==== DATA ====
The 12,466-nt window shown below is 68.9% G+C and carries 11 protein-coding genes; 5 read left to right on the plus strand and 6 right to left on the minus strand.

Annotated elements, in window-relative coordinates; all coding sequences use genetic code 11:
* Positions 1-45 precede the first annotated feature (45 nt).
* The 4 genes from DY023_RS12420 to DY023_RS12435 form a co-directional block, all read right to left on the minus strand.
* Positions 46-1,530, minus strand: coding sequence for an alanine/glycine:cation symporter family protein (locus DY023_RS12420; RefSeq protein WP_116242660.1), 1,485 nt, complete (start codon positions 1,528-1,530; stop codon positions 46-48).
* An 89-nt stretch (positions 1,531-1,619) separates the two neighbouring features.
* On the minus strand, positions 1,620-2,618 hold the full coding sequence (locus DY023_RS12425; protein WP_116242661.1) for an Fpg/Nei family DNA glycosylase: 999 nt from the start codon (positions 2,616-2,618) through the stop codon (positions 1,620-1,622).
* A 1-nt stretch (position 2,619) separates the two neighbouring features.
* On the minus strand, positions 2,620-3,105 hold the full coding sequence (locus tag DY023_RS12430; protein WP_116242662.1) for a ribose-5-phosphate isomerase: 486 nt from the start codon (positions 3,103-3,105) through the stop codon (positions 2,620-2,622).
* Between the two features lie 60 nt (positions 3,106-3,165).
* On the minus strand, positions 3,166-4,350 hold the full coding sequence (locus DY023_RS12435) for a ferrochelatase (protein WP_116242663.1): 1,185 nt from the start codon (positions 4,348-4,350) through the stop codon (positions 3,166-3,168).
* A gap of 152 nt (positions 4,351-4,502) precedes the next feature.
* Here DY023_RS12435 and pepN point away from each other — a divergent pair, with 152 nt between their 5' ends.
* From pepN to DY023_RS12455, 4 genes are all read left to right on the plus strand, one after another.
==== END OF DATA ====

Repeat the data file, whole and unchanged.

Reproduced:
The 12,466-nt window shown below is 68.9% G+C and carries 11 protein-coding genes; 5 read left to right on the plus strand and 6 right to left on the minus strand.

Annotated elements, in window-relative coordinates; all coding sequences use genetic code 11:
* Positions 1-45 precede the first annotated feature (45 nt).
* The 4 genes from DY023_RS12420 to DY023_RS12435 form a co-directional block, all read right to left on the minus strand.
* Positions 46-1,530, minus strand: coding sequence for an alanine/glycine:cation symporter family protein (locus DY023_RS12420; RefSeq protein WP_116242660.1), 1,485 nt, complete (start codon positions 1,528-1,530; stop codon positions 46-48).
* An 89-nt stretch (positions 1,531-1,619) separates the two neighbouring features.
* On the minus strand, positions 1,620-2,618 hold the full coding sequence (locus DY023_RS12425; protein WP_116242661.1) for an Fpg/Nei family DNA glycosylase: 999 nt from the start codon (positions 2,616-2,618) through the stop codon (positions 1,620-1,622).
* A 1-nt stretch (position 2,619) separates the two neighbouring features.
* On the minus strand, positions 2,620-3,105 hold the full coding sequence (locus tag DY023_RS12430; protein WP_116242662.1) for a ribose-5-phosphate isomerase: 486 nt from the start codon (positions 3,103-3,105) through the stop codon (positions 2,620-2,622).
* Between the two features lie 60 nt (positions 3,106-3,165).
* On the minus strand, positions 3,166-4,350 hold the full coding sequence (locus DY023_RS12435) for a ferrochelatase (protein WP_116242663.1): 1,185 nt from the start codon (positions 4,348-4,350) through the stop codon (positions 3,166-3,168).
* A gap of 152 nt (positions 4,351-4,502) precedes the next feature.
* Here DY023_RS12435 and pepN point away from each other — a divergent pair, with 152 nt between their 5' ends.
* From pepN to DY023_RS12455, 4 genes are all read left to right on the plus strand, one after another.